CDSB welcomes European Parliament decision on corporate reporting

Today’s European Parliament decision to increase corporate transparency has the potential to identify previously hidden environmental risks, impact international climate change negotiations and harmonise increasing regulation by European Member States on corporate reporting of non-financial information.

The Climate Disclosure Standards Board (CDSB) has been advocating use of its framework for reporting of environmental information in mainstream financial reports since 2007. The CDSB says it welcomes today's vote, and is proposing to assist the European Commission in developing additional guidance on non-financial reporting practices.

The decision will affect approximately 6,000 European companies who will shortly be required to include a statement in their mainstream financial reports detailing their current and foreseeable impacts on the environment, focusing on renewable and non-renewable energy, greenhouse gas emissions, water use and pollution.

The approval by the European Parliament marks the approval of a proposal from the European Commission to amend the Accounting Directives (Fourth and Seventh Accounting Directives on Annual and Consolidated Accounts, 78/660/EEC and 83/349/EEC, respectively). In addition to greater transparency on environmental issues, companies will also be required to disclose information dealing with social and employee-related matters, respect for human rights, anti-corruption, bribery issues and diversity on the boards of directors. CDSB and CDP actively promoted this proposal with several other European organisations including Aviva, ACCA, WBCSD, ECCJ, EuroSIF and others.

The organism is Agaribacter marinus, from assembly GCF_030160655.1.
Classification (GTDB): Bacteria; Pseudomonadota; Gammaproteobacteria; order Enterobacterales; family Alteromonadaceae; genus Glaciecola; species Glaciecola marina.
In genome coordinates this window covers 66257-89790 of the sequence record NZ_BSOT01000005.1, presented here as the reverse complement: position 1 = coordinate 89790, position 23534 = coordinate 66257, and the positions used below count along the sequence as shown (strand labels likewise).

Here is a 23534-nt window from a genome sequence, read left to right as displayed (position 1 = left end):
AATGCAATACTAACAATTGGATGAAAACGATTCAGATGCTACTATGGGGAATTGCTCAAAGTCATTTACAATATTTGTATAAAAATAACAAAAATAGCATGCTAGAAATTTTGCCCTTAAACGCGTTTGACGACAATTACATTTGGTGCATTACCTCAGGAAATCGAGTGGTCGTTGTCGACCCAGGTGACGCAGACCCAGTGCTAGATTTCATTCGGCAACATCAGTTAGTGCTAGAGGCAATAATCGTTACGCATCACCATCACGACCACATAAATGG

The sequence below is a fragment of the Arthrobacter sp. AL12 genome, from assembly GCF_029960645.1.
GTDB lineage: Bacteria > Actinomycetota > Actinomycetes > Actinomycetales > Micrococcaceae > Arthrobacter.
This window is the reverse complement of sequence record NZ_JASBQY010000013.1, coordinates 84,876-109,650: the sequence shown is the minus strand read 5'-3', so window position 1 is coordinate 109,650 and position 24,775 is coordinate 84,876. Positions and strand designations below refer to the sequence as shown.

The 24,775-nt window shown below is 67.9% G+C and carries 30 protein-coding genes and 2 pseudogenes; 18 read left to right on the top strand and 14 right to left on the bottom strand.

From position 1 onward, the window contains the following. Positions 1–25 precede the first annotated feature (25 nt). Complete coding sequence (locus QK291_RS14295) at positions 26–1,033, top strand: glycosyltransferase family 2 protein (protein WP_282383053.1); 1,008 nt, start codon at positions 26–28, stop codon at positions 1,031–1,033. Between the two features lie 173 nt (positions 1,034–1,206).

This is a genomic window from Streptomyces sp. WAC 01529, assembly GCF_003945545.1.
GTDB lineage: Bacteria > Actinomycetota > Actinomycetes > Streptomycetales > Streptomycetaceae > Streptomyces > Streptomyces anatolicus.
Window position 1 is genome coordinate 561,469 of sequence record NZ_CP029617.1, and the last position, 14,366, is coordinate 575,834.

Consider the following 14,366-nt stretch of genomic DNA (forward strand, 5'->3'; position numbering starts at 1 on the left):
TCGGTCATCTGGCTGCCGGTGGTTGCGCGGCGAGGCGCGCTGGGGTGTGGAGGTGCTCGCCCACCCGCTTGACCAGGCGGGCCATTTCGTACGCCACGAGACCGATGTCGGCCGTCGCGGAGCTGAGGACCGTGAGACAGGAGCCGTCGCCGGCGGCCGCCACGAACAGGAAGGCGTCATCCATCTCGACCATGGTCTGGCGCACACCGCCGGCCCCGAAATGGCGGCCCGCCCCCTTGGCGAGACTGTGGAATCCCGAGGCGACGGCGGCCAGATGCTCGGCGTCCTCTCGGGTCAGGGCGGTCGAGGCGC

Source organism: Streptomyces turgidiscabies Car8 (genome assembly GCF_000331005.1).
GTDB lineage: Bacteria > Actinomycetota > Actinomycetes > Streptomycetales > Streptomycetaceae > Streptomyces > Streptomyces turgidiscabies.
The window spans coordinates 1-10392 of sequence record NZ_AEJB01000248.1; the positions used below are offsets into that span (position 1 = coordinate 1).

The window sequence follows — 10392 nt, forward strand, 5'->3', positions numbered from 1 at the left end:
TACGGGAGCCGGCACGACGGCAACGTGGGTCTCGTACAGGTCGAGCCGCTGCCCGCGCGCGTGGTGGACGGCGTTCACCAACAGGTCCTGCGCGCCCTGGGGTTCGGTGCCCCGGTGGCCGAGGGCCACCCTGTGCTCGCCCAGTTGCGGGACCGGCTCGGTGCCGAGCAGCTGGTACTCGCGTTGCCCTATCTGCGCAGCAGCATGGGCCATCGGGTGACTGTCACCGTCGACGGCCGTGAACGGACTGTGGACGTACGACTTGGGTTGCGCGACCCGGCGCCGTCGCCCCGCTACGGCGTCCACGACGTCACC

The outcome of the European Parliament vote today also has potential to impact on international climate change negotiations as part of the UNFCCC process, whereby the UN Secretary General has specifically asked the corporate sector to catalyse ambitious actions to reduce greenhouse gas emissions, ahead of the UN Climate Summit in New York in September 2014.

Denmark, France and the UK have implemented a range of mandatory environmental reporting requirements and are additionally supplemented by a number of stock exchanges having similar reporting requirements. These various non-financial reporting requirements differ quite extensively and as a result, CDSB welcomes moves to standardise and harmonise the rules at a European level.

CDSB's managing director Mardi McBrien said "CDSB has been working globally for 7 years with companies, investors and regulators to encourage and support the inclusion of non-financial information such as that agreed by the European Parliament today in mainstream corporate reports. CDSB's Framework will now be an essential tool for business in meeting the requirements of the regulation."

CDSB's executive director Lois Guthrie added: “CDSB's experience shows that transparency is a key driver towards good leadership and management, trust, overall company performance and good capital allocation decisions over the mid and long-term The EU must now focus its efforts to ensure that the implementation of these new requirements across the member states will result in consistent and comparable reports by companies to ensure that they are suitable for analysis by the investor community”.

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